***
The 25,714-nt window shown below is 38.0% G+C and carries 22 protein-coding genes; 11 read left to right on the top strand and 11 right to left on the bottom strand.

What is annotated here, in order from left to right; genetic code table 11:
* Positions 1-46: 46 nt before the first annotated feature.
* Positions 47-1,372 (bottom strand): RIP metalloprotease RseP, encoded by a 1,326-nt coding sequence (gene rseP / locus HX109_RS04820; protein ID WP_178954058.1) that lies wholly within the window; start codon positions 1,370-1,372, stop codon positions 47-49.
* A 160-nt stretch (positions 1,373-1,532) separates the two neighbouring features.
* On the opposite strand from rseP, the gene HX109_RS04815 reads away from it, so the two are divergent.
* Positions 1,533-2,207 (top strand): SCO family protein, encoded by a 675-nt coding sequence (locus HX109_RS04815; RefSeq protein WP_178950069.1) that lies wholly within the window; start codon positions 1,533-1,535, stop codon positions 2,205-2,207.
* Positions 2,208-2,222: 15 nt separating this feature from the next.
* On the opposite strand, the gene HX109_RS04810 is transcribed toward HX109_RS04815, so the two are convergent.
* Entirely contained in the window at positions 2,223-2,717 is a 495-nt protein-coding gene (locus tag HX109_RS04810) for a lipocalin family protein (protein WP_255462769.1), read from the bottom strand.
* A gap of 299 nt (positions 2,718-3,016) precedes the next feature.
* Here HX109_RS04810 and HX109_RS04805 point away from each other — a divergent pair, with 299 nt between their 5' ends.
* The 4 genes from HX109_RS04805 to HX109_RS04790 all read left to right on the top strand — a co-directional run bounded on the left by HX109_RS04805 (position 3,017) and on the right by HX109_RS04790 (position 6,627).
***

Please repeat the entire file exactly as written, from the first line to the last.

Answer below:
The 25,714-nt window shown below is 38.0% G+C and carries 22 protein-coding genes; 11 read left to right on the top strand and 11 right to left on the bottom strand.

What is annotated here, in order from left to right; genetic code table 11:
* Positions 1-46: 46 nt before the first annotated feature.
* Positions 47-1,372 (bottom strand): RIP metalloprotease RseP, encoded by a 1,326-nt coding sequence (gene rseP / locus HX109_RS04820; protein ID WP_178954058.1) that lies wholly within the window; start codon positions 1,370-1,372, stop codon positions 47-49.
* A 160-nt stretch (positions 1,373-1,532) separates the two neighbouring features.
* On the opposite strand from rseP, the gene HX109_RS04815 reads away from it, so the two are divergent.
* Positions 1,533-2,207 (top strand): SCO family protein, encoded by a 675-nt coding sequence (locus HX109_RS04815; RefSeq protein WP_178950069.1) that lies wholly within the window; start codon positions 1,533-1,535, stop codon positions 2,205-2,207.
* Positions 2,208-2,222: 15 nt separating this feature from the next.
* On the opposite strand, the gene HX109_RS04810 is transcribed toward HX109_RS04815, so the two are convergent.
* Entirely contained in the window at positions 2,223-2,717 is a 495-nt protein-coding gene (locus tag HX109_RS04810) for a lipocalin family protein (protein WP_255462769.1), read from the bottom strand.
* A gap of 299 nt (positions 2,718-3,016) precedes the next feature.
* Here HX109_RS04810 and HX109_RS04805 point away from each other — a divergent pair, with 299 nt between their 5' ends.
* The 4 genes from HX109_RS04805 to HX109_RS04790 all read left to right on the top strand — a co-directional run bounded on the left by HX109_RS04805 (position 3,017) and on the right by HX109_RS04790 (position 6,627).